Preferably, the material is sufficiently elastic to allow a return, unaided or unhindered, of the open lattice to the first conformation, wherein the slits are substantially dosed, after being stretched, deformed, compressed, or expanded. Materials conventionally utilised in wound dressings, such as foams (for example, polyurethane foam), silicone-based material (for example, a silicone elastomer), hydrofibre, films, non-woven and woven materials, demonstrate such elastic properties and are suitable materials.

Such elasticity results in the material exerting a spring-like contractile force following the removal of the extensive force, for example, by the removal of the retaining means. This contractile force results in the open lattice forming a “third conformation” or “contracted conformation”, in which the apertures/structural voids are contracted to a smaller, second dimension.

In embodiments of the invention the material is a monolith.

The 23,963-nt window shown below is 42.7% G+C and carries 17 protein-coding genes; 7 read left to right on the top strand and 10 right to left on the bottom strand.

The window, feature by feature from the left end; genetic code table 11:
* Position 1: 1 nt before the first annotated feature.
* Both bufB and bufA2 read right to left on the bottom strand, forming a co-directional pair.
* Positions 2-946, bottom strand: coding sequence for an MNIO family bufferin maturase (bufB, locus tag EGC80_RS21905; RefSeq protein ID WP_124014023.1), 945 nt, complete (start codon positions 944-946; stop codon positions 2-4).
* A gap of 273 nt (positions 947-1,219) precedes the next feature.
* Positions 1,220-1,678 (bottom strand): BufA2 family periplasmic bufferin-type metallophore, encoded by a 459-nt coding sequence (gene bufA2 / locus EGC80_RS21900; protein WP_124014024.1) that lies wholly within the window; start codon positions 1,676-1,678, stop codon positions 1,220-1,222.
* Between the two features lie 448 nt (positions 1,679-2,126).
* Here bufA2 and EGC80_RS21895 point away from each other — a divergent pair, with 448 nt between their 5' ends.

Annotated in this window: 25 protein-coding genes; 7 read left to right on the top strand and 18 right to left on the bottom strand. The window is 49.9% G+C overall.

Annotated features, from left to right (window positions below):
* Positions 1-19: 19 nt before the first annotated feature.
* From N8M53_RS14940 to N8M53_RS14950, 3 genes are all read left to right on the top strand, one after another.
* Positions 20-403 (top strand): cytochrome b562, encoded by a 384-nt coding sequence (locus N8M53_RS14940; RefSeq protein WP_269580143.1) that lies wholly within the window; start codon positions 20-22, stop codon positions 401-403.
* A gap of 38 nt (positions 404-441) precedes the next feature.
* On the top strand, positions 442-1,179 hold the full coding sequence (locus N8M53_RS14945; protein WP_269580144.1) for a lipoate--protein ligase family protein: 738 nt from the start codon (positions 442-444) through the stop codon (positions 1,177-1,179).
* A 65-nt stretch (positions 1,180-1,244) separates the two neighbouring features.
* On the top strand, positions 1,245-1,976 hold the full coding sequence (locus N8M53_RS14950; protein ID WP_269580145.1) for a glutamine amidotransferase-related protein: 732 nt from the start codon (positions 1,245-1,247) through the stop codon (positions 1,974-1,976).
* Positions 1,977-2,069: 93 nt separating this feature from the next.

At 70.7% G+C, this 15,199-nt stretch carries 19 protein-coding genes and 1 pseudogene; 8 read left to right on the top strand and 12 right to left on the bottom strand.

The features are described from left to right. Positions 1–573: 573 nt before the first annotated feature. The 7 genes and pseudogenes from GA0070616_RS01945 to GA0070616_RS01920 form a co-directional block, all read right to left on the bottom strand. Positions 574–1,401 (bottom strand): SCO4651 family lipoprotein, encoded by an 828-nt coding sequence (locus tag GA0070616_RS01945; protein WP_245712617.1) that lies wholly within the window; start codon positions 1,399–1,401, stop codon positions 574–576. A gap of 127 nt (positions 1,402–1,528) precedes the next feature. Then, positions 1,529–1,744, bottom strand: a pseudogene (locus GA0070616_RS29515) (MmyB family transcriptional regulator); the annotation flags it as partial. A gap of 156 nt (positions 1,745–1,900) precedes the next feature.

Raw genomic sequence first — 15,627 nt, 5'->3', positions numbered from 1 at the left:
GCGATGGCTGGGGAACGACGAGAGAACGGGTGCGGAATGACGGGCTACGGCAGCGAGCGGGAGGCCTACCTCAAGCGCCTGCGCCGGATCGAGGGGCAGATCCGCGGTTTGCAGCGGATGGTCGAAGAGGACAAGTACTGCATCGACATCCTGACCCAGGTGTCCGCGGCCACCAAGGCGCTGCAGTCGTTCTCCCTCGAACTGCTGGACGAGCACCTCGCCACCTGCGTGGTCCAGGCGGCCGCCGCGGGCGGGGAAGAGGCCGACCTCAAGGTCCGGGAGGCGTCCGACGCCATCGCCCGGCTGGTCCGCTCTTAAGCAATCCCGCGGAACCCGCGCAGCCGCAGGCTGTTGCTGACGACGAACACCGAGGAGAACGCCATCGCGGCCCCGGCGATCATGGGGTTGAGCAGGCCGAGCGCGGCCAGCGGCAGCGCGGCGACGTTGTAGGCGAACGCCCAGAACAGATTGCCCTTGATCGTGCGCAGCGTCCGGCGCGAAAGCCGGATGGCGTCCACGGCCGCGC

According to a further aspect of the invention there is provided a wound dressing comprising a material having;

i) an initial conformation,

ii) an expanded conformation resulting from the application of an extensive force to the material, wherein the removal of the extensive force causes a contraction of the material, and

iii) the wound dressing including means for retaining the material in the expanded conformation.

The material of this aspect of the invention is sufficiently expandable and contractible (partially or fully) from and to an initial conformation, without the requirement for the provision of slits. For example, the material can have elastic properties which closely resemble, for example, LYCRA® (Invista, US).

In an embodiment of this aspect of the invention, the material is provided with at least one slit and preferably with a plurality of slits.

According to a further aspect of the invention there is provided a method of promoting the closure of a wound, the method comprising the steps of;

a) providing a material having a at least one slit to form a lattice, the slit being capable of expansion into an aperture, the lattice having:

i) a first conformation, wherein the slit is substantially closed, and,

ii) a second conformation, wherein the slit is expanded into an aperture having a first dimension,

iii) retaining the lattice in the second conformation prior to application to a wound site,

iv) applying the lattice in its second conformation to the wound site, and, optionally,